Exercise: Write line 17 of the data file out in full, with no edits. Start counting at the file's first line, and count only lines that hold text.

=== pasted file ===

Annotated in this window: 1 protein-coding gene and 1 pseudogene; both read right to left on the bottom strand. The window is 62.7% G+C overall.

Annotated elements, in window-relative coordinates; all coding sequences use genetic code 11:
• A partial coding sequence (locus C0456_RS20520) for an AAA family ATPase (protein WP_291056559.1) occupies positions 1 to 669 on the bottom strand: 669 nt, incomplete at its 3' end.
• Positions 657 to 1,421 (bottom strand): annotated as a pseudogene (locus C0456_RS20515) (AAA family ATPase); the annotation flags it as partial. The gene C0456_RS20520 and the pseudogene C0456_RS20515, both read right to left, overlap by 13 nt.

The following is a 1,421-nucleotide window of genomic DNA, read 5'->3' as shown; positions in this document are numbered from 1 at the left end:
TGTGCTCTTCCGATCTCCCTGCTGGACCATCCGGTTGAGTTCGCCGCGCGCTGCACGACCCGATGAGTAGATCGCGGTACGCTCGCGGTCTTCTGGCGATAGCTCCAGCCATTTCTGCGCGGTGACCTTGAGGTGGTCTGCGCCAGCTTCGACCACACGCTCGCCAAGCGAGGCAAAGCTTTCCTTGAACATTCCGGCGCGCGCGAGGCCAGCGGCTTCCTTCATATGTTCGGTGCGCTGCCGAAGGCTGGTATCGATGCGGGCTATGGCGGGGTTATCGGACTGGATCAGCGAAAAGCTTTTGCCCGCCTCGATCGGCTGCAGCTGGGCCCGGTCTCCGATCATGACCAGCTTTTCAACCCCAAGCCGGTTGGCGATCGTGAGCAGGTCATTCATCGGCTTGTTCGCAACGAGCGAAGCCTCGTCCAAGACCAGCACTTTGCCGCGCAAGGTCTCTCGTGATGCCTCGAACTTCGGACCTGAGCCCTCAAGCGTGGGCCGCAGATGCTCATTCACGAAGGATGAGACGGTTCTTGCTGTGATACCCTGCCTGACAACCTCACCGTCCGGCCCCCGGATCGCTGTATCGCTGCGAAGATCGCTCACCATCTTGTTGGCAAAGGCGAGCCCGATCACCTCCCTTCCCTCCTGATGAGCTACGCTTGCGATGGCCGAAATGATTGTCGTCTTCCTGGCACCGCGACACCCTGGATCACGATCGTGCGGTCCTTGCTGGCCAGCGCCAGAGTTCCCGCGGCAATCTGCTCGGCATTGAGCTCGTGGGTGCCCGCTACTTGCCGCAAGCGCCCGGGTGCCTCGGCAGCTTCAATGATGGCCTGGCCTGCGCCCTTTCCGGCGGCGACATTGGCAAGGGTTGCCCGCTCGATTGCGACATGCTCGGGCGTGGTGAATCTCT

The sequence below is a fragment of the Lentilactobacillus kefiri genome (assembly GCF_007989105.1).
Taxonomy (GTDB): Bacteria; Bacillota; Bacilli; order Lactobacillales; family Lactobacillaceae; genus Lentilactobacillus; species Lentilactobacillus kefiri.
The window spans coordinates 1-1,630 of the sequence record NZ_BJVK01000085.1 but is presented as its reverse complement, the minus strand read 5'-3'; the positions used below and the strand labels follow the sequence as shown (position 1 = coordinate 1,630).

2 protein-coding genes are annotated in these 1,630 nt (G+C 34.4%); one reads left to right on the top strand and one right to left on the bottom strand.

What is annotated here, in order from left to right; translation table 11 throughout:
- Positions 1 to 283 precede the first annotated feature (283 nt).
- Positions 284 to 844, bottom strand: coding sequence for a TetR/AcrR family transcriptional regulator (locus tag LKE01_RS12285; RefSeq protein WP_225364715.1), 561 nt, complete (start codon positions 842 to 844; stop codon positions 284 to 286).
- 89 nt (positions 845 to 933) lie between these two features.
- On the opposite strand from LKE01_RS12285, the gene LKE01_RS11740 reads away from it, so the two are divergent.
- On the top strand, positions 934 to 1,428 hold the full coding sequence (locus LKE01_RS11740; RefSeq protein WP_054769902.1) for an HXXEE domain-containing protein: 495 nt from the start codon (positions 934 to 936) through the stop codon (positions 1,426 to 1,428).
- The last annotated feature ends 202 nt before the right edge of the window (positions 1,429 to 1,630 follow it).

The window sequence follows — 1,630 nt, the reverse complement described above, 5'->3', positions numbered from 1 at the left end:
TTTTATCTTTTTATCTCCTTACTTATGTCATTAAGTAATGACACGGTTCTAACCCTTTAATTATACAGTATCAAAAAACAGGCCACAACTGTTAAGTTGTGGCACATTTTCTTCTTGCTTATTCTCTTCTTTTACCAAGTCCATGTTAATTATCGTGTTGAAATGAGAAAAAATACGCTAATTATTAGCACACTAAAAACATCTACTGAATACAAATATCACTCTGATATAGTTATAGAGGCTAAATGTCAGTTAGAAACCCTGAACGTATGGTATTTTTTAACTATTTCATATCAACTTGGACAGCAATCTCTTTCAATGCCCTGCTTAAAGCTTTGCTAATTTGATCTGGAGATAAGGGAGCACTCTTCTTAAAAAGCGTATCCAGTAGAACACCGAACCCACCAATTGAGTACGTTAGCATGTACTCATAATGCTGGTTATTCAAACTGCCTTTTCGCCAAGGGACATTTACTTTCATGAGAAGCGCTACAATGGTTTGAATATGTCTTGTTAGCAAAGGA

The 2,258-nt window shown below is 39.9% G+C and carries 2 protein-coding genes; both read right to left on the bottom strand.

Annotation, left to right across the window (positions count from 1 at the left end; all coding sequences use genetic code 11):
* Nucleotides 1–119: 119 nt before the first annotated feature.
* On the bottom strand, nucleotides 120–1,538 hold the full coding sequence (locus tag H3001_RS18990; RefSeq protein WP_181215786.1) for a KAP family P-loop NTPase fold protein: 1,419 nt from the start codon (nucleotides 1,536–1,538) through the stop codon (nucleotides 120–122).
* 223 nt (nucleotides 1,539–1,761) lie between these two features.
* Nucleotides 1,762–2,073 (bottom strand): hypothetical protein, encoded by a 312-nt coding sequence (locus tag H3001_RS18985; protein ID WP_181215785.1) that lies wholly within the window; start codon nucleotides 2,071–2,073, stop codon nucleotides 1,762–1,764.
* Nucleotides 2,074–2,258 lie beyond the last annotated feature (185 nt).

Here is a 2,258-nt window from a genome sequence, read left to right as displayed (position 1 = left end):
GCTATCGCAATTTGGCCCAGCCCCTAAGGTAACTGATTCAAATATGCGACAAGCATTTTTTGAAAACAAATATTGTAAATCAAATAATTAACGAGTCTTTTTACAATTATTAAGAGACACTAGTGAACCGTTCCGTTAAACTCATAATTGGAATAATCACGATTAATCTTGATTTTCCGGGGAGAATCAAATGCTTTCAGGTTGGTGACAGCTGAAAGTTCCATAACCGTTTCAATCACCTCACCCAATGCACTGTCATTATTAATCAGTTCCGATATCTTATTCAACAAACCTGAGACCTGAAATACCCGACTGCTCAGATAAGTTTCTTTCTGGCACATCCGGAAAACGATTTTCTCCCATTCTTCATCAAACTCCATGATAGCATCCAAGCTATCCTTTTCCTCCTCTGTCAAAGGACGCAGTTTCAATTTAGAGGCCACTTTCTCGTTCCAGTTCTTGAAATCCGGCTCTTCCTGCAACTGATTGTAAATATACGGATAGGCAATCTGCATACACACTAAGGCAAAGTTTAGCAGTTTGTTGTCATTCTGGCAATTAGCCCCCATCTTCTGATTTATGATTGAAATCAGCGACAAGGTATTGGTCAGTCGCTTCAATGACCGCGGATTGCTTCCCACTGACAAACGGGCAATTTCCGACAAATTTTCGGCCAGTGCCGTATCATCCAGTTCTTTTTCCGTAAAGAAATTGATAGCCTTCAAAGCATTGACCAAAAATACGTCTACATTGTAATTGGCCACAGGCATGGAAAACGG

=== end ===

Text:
- The last annotated feature ends 202 nt before the right edge of the window (positions 1,429 to 1,630 follow it).